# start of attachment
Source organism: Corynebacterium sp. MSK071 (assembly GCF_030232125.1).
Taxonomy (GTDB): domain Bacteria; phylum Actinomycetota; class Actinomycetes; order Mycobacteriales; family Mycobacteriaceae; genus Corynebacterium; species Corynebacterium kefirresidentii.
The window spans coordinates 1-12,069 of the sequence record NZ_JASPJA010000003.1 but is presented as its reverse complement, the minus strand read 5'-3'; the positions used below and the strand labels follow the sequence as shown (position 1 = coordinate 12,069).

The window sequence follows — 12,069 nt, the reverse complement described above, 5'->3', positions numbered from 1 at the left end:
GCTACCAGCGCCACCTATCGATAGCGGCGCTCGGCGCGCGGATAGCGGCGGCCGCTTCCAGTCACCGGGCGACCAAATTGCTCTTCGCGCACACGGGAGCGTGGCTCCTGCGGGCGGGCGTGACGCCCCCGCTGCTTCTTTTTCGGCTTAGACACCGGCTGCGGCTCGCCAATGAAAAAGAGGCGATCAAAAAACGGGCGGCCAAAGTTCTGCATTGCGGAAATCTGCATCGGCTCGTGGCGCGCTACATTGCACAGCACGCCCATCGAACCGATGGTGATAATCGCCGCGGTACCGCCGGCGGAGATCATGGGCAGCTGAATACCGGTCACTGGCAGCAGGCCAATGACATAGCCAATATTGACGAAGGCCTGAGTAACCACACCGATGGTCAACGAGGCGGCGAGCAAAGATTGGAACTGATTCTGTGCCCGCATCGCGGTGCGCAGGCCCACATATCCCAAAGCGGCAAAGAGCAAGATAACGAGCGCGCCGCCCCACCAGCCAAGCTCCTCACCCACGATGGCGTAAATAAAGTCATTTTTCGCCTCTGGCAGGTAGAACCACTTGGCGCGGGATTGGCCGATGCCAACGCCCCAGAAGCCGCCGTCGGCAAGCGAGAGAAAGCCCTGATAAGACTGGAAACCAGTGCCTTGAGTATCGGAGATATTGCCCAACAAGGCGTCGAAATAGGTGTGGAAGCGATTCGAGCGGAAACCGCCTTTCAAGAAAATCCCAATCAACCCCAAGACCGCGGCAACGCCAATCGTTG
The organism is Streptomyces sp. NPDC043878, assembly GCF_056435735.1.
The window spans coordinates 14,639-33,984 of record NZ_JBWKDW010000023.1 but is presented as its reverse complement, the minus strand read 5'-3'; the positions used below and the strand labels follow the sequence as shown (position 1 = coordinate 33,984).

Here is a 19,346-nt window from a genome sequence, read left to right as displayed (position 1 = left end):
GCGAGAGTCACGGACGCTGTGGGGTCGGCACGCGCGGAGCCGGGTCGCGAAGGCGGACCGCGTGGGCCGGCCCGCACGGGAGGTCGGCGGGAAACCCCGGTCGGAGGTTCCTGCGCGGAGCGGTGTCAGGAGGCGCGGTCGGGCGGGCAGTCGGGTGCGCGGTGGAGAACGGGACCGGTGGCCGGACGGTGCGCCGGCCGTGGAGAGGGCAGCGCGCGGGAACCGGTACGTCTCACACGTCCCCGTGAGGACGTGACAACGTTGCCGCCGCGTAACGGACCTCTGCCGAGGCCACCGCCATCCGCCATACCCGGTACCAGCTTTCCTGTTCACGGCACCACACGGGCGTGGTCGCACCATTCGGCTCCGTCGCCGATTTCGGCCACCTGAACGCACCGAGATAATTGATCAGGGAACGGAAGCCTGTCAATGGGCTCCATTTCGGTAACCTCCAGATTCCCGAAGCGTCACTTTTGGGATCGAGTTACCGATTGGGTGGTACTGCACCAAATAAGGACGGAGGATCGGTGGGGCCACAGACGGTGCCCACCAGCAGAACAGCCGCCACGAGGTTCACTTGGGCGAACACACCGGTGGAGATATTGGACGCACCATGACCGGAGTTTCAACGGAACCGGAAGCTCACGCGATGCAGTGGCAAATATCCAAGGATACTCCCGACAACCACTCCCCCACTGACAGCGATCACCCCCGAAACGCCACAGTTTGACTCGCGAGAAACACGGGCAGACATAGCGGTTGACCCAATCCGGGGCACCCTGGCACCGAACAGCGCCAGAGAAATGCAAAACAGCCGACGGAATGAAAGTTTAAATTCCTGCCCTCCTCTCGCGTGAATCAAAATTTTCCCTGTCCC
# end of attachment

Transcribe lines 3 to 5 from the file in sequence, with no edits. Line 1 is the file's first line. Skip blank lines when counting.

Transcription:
The window spans coordinates 1-12,069 of the sequence record NZ_JASPJA010000003.1 but is presented as its reverse complement, the minus strand read 5'-3'; the positions used below and the strand labels follow the sequence as shown (position 1 = coordinate 12,069).

The window sequence follows — 12,069 nt, the reverse complement described above, 5'->3', positions numbered from 1 at the left end:
GCTACCAGCGCCACCTATCGATAGCGGCGCTCGGCGCGCGGATAGCGGCGGCCGCTTCCAGTCACCGGGCGACCAAATTGCTCTTCGCGCACACGGGAGCGTGGCTCCTGCGGGCGGGCGTGACGCCCCCGCTGCTTCTTTTTCGGCTTAGACACCGGCTGCGGCTCGCCAATGAAAAAGAGGCGATCAAAAAACGGGCGGCCAAAGTTCTGCATTGCGGAAATCTGCATCGGCTCGTGGCGCGCTACATTGCACAGCACGCCCATCGAACCGATGGTGATAATCGCCGCGGTACCGCCGGCGGAGATCATGGGCAGCTGAATACCGGTCACTGGCAGCAGGCCAATGACATAGCCAATATTGACGAAGGCCTGAGTAACCACACCGATGGTCAACGAGGCGGCGAGCAAAGATTGGAACTGATTCTGTGCCCGCATCGCGGTGCGCAGGCCCACATATCCCAAAGCGGCAAAGAGCAAGATAACGAGCGCGCCGCCCCACCAGCCAAGCTCCTCACCCACGATGGCGTAAATAAAGTCATTTTTCGCCTCTGGCAGGTAGAACCACTTGGCGCGGGATTGGCCGATGCCAACGCCCCAGAAGCCGCCGTCGGCAAGCGAGAGAAAGCCCTGATAAGACTGGAAACCAGTGCCTTGAGTATCGGAGATATTGCCCAACAAGGCGTCGAAATAGGTGTGGAAGCGATTCGAGCGGAAACCGCCTTTCAAGAAAATCCCAATCAACCCCAAGACCGCGGCAACGCCAATCGTTG